American GDP per captia in the 1920s was lower than in modern day China.

Both the ability to save and the ability to give were much weaker in those days than the present.

It would be like attacking welfare and transfer payments by criticizing the English poor laws.

Social Security's benefit formula would have impoverished most seniors if wages were still at levels seen in the 1920s. The typical unskilled factory worker made $283.31/wk in 1925 in 2010 dollars. Economic growth is the true key to security.

In any case, most people can provide their own security - a true safety net for 'security' purposes does not have to cost $650 billion annually for something like 38 million elderly.

Posted by: justin84 | November 22, 2010 12:13 PM | Report abuse

"That's the problem with charity - at least some of it: It's pro-cyclical. In good times, when people are flush, donations flood in. In bad times, they dry up"


Sounds just like tax revenues...

Posted by: krazen1211 | November 22, 2010 1:29 PM | Report abuse

"The inefficient government gobbles up trillions upon trillions of dollar each year, crowding out private charity."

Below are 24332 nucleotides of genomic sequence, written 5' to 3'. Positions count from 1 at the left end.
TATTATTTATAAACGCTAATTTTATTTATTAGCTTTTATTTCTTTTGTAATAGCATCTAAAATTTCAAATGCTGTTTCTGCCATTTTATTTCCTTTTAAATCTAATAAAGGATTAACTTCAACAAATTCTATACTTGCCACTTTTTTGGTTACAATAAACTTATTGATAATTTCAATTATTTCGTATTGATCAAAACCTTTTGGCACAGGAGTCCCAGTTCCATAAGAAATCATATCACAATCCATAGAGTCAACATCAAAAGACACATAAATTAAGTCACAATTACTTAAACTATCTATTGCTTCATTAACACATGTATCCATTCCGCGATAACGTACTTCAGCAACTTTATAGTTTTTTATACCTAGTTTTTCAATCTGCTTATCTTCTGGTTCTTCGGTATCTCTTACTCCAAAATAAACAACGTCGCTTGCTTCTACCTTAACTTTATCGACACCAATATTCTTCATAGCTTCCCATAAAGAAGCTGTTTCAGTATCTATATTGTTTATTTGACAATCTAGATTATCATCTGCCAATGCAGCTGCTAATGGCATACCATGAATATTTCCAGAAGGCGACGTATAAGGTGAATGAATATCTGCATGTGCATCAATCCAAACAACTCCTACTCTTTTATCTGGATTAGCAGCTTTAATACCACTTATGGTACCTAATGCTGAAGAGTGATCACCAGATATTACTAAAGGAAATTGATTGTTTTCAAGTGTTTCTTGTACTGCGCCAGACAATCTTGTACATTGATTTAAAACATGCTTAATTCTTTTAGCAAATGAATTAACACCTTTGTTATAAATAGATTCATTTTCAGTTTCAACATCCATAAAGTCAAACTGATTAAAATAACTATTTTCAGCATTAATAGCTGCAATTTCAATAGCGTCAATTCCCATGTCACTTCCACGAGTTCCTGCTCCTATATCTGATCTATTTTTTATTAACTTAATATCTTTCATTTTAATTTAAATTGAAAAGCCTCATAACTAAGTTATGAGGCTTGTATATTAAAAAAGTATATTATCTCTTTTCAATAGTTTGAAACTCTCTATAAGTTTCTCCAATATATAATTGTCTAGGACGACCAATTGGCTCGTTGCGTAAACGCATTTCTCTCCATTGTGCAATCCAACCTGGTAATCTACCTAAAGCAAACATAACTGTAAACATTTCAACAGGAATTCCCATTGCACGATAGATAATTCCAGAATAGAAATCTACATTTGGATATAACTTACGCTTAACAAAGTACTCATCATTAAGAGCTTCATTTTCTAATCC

Much of what charities GET comes FROM the inefficient government. Many services to the poor are not directly performed by the government, but contracted out to nonprofits.

"If there is poverty and no safety net, people will contribute in large amounts."

There is no evidence to suggest this. In fact, from what we know about charitable giving, the wealthiest tend to give to nonprofits that benefit themselves the most--ballets, universities, prep schools,etc.--while the people closest to poverty tend to give to institutions that support the poor.

"American GDP per captia in the 1920s was lower than in modern day China.
Both the ability to save and the ability to give were much weaker in those days than the present."

Since giving is relative to the amount one has, the low-taxed people of the 1920s could have given a much larger portion of their income to charities, but when the Depression came, all the holes in the social safety net showed up, and the government had to step in.

Posted by: ciocia1 | November 22, 2010 5:56 PM | Report abuse

"Much of what charities GET comes FROM the inefficient government. Many services to the poor are not directly performed by the government, but contracted out to nonprofits."

Really?

I'd love to see the following data points from you, with sources:

Total amount of government welfare spending, including Social Security, TANF, Medicare, Medicaid, SCHIP, Supplemental Security Income, Unemployment Insurance, EITC, Section 8 Housing Assistance, Food Stamps, Indian Health, etc.